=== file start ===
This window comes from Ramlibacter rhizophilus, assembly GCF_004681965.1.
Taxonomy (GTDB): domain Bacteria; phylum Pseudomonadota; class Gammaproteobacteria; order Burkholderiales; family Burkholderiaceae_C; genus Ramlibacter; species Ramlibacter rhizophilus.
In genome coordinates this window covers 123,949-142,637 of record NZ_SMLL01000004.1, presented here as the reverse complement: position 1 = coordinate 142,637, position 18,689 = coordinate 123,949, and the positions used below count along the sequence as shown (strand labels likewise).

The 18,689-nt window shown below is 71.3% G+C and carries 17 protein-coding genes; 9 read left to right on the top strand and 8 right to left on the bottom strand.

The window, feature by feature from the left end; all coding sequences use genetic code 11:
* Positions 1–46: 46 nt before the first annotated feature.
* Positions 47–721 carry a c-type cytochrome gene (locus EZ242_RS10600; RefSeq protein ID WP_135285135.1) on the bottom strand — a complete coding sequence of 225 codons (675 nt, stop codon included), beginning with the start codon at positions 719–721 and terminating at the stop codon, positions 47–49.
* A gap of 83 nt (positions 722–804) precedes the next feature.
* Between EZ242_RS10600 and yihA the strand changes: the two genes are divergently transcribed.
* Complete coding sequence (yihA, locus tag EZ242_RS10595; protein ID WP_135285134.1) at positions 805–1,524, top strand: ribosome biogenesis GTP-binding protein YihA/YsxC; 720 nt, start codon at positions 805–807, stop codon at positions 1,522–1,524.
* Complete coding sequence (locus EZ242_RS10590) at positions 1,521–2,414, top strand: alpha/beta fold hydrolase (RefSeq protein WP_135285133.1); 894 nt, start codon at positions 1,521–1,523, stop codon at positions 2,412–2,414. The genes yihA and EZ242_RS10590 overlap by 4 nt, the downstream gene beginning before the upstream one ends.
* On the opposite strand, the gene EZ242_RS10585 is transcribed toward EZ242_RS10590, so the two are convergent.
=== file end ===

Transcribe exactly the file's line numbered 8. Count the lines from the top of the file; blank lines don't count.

* A gap of 83 nt (positions 722–804) precedes the next feature.